“I’m never going back to school.”
My son said this to me one day as he came home from school. I asked him what happened, but without even looking back, he stomped to his room and slammed the door. He was 14 at the time.
All through his life, I’ve worked to help him through difficult situations. As a highly-sensitive child, he feels things greater than most. Where this can bring a lot of joy as he has fun or uplifting experiences, it can also make the lows that much harder for him.
I try to keep the focus on him.
As I’ve learned over the years, when it comes to my son’s emotions it’s best to let him take the time to manage them himself and wait for him to come to me when he’s ready. Waiting was challenging because it wasn’t always in the time frame I imagined it should be.
But it’s not about me.
As it happens, he had experienced rejection in science class. The students were asked to partner up, creating their own study groups. He took it really hard when no one reached out to be his partner.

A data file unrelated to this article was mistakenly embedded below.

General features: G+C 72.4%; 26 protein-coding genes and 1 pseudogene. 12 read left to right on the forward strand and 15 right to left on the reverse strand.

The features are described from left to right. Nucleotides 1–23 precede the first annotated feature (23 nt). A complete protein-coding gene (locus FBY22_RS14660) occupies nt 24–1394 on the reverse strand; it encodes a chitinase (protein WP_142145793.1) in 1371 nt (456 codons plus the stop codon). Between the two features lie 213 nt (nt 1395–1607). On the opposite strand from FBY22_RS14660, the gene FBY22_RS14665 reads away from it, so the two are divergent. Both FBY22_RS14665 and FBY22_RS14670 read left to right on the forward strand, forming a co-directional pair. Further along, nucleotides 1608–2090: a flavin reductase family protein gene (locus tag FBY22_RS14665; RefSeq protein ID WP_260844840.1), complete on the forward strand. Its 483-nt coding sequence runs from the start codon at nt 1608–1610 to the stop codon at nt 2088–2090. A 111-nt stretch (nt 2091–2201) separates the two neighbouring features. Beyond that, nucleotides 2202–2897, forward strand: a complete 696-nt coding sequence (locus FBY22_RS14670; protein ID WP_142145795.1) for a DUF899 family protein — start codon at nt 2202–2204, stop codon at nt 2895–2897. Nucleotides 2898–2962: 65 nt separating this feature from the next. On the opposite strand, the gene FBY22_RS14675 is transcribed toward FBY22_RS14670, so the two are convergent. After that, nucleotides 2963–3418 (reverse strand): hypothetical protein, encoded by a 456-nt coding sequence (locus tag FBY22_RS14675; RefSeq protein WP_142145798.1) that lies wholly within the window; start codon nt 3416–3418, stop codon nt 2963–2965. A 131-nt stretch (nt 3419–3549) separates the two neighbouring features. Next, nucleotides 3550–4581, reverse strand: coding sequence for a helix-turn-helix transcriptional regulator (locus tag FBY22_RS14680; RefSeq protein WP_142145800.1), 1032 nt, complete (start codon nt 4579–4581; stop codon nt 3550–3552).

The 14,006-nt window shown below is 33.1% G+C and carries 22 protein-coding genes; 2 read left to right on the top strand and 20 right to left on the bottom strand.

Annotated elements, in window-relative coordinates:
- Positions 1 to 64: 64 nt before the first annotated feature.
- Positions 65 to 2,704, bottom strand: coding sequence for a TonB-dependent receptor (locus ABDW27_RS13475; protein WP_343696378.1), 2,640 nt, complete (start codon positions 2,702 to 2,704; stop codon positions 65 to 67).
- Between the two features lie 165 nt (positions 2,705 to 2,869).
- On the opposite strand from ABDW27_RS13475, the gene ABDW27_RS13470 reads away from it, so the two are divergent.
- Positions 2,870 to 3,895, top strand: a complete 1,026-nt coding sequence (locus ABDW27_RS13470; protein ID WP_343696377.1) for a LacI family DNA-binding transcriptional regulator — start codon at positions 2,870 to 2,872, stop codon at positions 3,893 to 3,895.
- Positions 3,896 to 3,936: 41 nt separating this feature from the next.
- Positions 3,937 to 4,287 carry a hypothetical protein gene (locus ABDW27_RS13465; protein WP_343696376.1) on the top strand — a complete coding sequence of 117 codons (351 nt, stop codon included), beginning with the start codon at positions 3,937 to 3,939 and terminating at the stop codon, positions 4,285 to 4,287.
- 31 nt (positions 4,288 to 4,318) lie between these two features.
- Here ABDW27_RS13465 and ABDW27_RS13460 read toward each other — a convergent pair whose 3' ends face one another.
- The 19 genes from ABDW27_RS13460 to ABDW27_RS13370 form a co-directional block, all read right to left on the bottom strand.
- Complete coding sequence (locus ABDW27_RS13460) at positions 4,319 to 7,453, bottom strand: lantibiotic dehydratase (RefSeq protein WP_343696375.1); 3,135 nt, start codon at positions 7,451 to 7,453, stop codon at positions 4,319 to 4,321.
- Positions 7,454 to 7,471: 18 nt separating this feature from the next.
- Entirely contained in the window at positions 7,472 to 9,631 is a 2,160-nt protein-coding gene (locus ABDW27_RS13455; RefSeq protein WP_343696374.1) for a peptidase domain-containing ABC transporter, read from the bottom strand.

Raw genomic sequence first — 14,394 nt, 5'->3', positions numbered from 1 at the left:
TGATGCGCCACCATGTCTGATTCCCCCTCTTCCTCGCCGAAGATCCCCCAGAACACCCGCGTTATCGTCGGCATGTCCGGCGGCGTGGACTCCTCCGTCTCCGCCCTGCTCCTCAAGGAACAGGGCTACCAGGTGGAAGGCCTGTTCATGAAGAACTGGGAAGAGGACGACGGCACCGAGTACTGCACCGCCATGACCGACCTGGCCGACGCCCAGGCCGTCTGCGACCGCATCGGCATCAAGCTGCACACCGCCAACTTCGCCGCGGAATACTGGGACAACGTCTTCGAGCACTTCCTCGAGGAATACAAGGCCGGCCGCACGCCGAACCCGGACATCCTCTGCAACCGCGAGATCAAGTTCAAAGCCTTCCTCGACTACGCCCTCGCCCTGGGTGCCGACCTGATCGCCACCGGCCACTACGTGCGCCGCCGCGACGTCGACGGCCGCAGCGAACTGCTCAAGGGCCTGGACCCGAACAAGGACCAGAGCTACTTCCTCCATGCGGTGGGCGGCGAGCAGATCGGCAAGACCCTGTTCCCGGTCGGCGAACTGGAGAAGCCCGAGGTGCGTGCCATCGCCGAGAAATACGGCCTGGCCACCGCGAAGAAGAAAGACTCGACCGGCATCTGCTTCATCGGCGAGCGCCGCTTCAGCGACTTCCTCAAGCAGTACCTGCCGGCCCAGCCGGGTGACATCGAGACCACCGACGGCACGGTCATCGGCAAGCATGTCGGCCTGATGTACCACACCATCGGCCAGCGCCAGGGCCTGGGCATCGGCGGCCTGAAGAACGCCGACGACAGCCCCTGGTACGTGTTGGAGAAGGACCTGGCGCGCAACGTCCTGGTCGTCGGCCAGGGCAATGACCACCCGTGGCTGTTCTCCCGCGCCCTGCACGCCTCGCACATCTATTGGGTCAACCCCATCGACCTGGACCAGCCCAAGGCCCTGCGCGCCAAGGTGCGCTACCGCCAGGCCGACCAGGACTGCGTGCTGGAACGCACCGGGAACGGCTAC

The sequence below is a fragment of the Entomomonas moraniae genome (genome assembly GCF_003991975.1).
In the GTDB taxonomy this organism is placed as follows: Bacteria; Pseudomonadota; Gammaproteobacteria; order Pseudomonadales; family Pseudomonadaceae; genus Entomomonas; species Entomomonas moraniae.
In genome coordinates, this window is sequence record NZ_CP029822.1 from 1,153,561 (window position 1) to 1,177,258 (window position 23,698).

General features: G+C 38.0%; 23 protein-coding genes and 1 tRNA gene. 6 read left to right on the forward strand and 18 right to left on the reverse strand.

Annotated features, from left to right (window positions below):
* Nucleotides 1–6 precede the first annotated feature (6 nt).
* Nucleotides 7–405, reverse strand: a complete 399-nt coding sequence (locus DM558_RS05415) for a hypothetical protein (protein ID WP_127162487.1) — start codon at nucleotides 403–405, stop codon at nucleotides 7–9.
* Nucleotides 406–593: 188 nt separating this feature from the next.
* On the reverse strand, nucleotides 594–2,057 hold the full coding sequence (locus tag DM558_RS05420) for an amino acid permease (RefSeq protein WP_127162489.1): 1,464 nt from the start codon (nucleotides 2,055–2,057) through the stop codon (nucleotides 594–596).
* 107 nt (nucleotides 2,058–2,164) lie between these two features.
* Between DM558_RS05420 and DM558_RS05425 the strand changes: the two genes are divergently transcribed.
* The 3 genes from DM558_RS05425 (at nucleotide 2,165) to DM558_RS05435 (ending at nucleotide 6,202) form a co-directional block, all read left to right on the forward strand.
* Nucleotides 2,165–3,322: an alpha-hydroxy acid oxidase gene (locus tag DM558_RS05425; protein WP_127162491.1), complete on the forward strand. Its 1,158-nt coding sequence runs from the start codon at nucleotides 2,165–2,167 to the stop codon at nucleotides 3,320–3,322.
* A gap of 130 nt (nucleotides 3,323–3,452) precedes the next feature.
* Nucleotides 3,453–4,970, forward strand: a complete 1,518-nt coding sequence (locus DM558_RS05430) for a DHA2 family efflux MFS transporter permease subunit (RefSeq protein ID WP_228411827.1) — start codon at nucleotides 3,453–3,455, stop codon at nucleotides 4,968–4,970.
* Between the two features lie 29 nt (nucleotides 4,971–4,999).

Rejection is a part of life, and as unfortunate as it is, we can’t prevent our children from experiencing it.
When it does happen to your child, it’s important to keep your cool. As a parent, our instinct is to relate to their pain with our own painful experiences. This, however, can make them feel worse about the situation, compounding their own feelings.
When helping your child work through their feelings of rejection, it’s important to:
●Avoid jumping to conclusions and wait until you have the whole story.
●Tell stories of your own experiences with rejection to share empathy, but only if you can cast them in a good light and explain how you got over it.
●Instead of telling your child how they should feel, ask them how they can make themselves feel better.
●If they’re having a hard time of it, remind them of the times they rejected others to help understand the need for empathy.
After listening, I helped him talk through how he felt about the situation. Together, we pinpointed what had happened, and though sometimes high school can feel like a popularity contest, that’s not always the case.
Helping our teens to work through rejection can take time and communication. As much as we want to make the hurt go away as easily as we can, we have to work on our patience and help our teens work out the situation on their own.
Contributed by Tyler Jacobson: Tyler is a writer, father, and husband, with experience in outreach and content writing for parenting organizations and ranches for troubled teen boys. His areas of focus include: straightforward parenting, education tactics, problems from social media, mental illnesses, detrimental addictions, and issues teenagers struggle with today. Follow Tyler on: Twitter | Linkedin